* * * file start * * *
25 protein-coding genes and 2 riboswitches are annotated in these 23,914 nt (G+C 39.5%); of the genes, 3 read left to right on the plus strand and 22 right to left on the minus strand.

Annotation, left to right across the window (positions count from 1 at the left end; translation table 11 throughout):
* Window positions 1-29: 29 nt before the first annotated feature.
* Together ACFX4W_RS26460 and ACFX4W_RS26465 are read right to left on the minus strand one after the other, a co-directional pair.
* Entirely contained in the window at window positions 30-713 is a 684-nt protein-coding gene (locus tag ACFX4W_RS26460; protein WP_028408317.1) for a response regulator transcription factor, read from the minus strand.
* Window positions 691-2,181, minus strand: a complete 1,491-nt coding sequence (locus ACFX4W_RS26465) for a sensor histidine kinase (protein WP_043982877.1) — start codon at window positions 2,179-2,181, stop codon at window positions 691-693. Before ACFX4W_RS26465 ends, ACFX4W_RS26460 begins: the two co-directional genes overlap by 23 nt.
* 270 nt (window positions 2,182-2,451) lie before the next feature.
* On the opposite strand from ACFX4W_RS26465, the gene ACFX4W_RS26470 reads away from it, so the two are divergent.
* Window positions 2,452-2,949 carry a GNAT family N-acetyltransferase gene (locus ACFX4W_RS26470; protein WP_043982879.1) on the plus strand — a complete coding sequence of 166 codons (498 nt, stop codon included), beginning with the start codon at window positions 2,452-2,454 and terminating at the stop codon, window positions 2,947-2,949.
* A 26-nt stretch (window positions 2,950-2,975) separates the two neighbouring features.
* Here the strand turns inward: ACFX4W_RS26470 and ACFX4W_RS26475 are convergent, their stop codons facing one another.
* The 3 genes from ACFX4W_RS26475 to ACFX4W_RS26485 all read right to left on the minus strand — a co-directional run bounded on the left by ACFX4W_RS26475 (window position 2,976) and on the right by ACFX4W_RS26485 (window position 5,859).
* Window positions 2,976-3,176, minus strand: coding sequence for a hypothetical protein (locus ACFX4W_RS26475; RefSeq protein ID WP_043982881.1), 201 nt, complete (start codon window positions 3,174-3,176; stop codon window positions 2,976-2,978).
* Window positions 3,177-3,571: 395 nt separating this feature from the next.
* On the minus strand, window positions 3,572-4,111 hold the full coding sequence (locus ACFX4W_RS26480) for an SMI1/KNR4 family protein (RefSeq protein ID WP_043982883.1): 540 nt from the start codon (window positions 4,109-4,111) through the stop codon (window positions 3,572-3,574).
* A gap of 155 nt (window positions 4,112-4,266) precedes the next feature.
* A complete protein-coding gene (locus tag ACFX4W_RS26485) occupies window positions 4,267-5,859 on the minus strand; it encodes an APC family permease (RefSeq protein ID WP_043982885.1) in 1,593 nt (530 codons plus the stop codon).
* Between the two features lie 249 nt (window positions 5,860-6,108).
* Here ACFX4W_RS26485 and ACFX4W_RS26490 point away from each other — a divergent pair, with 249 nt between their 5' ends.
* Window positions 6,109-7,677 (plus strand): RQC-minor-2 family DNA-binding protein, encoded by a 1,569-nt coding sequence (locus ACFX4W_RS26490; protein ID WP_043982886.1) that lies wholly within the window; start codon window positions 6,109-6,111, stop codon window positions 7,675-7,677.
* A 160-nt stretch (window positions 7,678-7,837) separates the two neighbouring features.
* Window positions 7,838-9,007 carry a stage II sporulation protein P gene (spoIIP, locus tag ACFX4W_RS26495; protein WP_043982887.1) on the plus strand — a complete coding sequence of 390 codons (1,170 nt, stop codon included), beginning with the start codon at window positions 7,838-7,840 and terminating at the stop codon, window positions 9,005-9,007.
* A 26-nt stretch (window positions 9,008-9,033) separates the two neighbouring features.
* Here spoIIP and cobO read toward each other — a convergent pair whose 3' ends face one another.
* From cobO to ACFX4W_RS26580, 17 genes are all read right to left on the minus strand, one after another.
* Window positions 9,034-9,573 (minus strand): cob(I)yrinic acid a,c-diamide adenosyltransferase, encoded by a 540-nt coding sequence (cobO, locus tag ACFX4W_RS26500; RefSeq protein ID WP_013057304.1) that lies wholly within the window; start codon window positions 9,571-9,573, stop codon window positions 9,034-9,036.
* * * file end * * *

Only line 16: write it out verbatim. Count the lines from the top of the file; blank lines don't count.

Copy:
* A gap of 155 nt (window positions 4,112-4,266) precedes the next feature.